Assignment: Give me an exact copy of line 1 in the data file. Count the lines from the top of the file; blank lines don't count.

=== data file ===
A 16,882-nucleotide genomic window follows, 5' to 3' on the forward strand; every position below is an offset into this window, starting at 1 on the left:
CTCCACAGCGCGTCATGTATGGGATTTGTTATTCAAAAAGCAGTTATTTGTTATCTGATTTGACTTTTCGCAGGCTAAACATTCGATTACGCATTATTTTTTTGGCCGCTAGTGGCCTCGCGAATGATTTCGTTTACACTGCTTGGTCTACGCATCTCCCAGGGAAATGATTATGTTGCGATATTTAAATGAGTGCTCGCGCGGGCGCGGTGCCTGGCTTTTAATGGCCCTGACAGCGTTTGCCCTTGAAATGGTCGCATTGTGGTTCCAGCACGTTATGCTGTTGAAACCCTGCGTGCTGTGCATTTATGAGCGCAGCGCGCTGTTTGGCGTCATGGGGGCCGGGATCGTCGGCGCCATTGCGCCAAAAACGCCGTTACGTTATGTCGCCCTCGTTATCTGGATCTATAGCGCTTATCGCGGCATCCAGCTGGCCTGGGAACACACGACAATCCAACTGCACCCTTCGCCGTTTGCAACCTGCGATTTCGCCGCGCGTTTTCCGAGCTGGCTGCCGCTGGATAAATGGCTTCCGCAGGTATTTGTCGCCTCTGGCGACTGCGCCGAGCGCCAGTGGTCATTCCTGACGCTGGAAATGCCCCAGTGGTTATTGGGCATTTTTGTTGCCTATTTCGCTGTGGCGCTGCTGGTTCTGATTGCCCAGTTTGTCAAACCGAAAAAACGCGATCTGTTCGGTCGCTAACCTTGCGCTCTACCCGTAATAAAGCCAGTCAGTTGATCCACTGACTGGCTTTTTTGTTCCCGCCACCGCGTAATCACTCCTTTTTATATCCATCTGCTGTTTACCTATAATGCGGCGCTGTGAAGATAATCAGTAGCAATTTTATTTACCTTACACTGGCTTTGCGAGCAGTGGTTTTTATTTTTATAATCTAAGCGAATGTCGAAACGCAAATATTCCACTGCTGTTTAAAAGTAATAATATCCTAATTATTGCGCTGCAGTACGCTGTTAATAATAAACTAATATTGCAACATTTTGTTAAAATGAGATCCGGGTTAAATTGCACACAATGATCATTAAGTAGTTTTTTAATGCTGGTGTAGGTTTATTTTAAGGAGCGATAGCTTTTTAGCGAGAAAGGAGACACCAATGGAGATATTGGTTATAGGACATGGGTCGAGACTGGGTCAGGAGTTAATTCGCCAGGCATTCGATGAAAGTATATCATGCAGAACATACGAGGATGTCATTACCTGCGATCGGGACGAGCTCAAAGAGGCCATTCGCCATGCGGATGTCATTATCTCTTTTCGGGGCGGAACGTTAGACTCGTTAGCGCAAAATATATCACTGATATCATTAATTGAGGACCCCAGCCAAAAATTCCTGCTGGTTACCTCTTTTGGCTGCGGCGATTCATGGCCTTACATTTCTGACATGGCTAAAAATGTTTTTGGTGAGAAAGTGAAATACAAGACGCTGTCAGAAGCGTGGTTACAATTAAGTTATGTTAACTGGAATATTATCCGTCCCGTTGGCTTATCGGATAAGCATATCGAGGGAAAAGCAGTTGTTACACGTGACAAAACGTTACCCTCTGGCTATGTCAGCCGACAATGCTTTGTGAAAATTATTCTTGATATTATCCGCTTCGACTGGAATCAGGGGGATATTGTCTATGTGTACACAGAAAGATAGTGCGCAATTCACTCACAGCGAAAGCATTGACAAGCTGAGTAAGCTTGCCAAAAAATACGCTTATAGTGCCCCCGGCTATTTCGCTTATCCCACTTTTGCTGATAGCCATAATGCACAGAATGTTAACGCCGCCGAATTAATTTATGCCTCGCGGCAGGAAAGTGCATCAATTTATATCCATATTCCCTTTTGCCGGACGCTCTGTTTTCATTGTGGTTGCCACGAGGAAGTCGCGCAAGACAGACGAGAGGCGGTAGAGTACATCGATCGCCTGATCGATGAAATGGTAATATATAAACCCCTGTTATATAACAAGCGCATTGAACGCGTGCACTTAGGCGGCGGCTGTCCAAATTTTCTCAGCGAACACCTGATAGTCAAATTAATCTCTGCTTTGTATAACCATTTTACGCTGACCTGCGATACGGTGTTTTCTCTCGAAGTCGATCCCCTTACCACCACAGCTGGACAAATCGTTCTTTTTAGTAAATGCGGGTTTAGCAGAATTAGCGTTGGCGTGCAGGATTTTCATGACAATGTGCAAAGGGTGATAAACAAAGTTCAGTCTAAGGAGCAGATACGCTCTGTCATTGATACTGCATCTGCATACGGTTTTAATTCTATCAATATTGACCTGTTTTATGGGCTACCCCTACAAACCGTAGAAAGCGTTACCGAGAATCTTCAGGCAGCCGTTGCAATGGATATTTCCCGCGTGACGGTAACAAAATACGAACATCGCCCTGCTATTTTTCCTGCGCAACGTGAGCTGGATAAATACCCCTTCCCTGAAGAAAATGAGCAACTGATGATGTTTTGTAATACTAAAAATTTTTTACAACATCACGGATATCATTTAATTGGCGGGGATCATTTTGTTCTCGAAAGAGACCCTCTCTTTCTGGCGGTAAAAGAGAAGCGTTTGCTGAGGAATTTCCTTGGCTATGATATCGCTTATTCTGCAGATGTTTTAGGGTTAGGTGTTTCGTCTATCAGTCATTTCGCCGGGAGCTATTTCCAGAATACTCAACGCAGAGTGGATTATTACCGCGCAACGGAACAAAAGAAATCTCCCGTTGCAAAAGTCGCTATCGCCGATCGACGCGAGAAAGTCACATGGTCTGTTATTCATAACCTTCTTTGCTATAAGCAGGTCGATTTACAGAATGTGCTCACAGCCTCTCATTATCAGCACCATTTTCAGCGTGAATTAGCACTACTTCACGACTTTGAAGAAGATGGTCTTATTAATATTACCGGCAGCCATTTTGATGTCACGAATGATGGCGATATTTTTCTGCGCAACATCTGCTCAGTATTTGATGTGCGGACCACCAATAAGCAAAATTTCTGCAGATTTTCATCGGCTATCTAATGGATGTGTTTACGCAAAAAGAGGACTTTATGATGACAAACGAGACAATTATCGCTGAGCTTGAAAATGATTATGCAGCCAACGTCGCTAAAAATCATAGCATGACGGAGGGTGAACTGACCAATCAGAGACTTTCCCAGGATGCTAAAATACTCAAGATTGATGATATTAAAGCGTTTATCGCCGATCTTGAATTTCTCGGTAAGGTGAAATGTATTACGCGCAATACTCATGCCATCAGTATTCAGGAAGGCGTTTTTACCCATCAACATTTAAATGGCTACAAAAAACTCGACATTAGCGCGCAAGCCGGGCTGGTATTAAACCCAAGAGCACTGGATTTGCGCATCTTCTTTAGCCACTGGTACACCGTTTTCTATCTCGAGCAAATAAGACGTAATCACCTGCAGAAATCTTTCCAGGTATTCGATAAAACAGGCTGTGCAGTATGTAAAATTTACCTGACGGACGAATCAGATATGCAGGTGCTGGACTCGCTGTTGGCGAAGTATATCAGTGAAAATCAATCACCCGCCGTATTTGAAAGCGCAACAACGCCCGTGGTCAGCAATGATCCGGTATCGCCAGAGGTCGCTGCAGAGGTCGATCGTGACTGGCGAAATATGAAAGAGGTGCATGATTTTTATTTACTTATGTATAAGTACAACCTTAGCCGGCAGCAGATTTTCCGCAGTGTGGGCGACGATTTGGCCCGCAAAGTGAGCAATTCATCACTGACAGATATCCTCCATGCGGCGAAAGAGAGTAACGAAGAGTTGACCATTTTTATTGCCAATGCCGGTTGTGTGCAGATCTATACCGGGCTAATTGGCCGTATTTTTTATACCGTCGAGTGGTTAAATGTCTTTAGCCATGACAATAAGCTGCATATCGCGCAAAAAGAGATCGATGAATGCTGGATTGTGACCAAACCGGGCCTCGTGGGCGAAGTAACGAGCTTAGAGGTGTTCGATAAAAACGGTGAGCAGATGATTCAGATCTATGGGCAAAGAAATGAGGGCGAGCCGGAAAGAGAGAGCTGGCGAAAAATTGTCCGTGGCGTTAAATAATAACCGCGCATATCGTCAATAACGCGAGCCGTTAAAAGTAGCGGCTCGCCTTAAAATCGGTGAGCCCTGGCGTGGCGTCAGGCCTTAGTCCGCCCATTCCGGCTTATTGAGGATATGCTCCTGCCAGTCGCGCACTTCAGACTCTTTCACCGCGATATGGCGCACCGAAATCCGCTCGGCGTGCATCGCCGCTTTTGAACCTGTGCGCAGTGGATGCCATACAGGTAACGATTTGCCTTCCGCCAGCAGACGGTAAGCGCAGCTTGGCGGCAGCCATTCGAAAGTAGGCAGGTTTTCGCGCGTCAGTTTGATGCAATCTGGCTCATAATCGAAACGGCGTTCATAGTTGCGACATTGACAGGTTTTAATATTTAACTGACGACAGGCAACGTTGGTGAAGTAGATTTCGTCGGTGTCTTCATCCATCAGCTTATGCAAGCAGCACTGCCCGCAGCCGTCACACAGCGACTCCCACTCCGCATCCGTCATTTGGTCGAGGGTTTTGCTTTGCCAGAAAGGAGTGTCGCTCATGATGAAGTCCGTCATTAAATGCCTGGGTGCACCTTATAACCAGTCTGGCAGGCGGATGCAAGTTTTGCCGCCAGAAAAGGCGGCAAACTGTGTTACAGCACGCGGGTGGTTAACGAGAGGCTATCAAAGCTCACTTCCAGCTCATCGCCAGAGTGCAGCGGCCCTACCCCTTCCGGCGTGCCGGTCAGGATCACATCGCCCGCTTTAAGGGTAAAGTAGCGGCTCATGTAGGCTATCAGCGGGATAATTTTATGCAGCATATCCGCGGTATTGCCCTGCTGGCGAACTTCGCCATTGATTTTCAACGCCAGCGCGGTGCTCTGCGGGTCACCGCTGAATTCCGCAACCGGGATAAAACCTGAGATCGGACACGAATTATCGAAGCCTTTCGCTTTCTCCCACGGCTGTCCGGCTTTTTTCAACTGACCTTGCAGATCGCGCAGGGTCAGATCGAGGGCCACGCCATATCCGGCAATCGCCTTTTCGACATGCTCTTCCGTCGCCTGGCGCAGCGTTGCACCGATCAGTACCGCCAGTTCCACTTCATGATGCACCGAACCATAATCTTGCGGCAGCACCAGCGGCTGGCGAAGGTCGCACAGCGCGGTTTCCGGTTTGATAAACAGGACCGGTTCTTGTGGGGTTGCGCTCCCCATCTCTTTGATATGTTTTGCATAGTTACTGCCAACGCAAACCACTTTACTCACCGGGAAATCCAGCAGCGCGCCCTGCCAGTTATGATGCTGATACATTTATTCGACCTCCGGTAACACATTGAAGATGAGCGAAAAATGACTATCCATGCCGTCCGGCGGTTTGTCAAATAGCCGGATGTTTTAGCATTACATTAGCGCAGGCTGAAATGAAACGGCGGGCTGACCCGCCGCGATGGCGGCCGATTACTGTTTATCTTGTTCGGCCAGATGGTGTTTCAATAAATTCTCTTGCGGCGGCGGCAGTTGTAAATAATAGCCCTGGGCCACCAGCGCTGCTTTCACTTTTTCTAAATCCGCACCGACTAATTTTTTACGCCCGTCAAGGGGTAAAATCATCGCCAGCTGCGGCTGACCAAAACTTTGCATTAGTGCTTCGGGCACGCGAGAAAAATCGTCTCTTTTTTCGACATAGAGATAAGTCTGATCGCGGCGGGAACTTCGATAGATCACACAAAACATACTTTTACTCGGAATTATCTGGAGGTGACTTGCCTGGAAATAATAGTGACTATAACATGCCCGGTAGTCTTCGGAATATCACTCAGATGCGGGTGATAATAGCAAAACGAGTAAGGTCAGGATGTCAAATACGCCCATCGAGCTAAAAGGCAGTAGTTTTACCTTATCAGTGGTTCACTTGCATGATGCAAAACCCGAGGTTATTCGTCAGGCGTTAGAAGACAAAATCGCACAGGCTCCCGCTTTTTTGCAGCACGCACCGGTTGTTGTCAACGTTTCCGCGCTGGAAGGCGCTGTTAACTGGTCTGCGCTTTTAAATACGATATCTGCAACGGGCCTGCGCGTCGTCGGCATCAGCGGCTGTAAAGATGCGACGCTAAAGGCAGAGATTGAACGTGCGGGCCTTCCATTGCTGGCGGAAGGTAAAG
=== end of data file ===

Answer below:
A 16,882-nucleotide genomic window follows, 5' to 3' on the forward strand; every position below is an offset into this window, starting at 1 on the left: